BBA publishes options paper on banking standards
Following BBA Chief Executive Anthony Browne's appearance before the Parliamentary Commission on Banking Standards (PCBS) yesterday afternoon, the BBA publishes its submission to the PCBS which sets out a range of possible options to improve standards of banking practice. The submission also includes industry proposals to rejuvenate the oversight and enforcement mechanisms to clamp down on rogue bankers and bad practice.
The BBA’s formal submission to the PCBS sets out different options and a balanced view of the pros and cons of each. It floats the idea of a new Banking Standards Review Council (BSRC), an idea which has been developed in a report by KPMG for a BBA taskforce of twelve BBA members including three European banks and one American bank. The idea has also been discussed with the Chairmen of the six main UK banks (Barclays, HSBC, Lloyds, RBS, Santander and Standard Chartered).
There are three main strands to the BBA’s submission:
First, strengthen the existing regime. Work needs to be done with the new regulator, the FCA, about their intentions to toughen up standards, including the use of the Approved Persons Regime. The paper proposes that any gaps in the current regime could be closed – i.e. all roles with significant responsibility for risk or customer facing activity should be covered. We suggest that the regime could be expanded to cover all people involved in customer-facing activity and significant wholesale market transactions or dealing.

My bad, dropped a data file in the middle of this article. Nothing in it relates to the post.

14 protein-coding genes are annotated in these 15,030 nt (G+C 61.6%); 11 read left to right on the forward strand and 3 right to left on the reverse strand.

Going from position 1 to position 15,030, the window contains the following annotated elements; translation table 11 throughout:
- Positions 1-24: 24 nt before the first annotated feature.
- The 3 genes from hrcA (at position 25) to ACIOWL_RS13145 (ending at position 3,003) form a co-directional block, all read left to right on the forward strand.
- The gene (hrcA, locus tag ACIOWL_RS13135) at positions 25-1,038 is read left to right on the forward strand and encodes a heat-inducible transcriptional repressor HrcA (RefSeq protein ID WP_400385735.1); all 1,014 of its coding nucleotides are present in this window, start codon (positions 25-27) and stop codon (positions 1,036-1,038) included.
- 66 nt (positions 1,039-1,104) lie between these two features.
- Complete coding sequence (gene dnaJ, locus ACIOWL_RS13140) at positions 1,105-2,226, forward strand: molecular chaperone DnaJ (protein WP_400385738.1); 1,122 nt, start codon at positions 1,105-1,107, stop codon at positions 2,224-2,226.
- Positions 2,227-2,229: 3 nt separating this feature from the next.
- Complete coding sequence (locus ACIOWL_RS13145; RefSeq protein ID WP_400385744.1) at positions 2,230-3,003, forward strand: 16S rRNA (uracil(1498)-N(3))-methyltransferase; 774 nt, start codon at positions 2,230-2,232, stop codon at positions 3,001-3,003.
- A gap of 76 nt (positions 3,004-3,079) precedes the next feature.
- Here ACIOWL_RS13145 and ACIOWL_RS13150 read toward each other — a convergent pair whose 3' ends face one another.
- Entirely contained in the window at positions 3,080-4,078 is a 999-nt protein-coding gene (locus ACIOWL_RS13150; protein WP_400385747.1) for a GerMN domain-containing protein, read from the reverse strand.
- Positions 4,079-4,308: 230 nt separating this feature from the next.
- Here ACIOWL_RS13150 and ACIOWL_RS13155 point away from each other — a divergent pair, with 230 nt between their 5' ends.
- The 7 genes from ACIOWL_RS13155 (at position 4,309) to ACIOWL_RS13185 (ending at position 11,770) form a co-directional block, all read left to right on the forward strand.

Second, enhance professionalism – by increasing the independent oversight of professionalism and training, or by the FCA taking the lead on producing guidance or setting standards. This could include the creation of a Professional Standards Board. This is described this as a ‘bottom up’ approach.
Third, a more ‘top down’ approach with a new Code of Conduct applied universally across all bank employees that sets out ethical principles to which they would be expected to adhere. Responsibility for the oversight and monitoring of the Code could sit with the FCA; or if the PCBS and Government think it is the right approach, the industry would support the establishment of a ‘Banking Standards Review Council’ (BSRC). The BSRC would be responsible for ensuring that banks and their employees adhere to the Code. The Code would need to cover expectations on company boards, senior management, controls, systems and remuneration structures. Another option is that a blacklist of employees be developed with the aim of preventing individuals from working in either banking or the wider financial services sector. The BSRC would need to be independent of the BBA and the industry, with an independent chair and a majority of independent non-executive directors.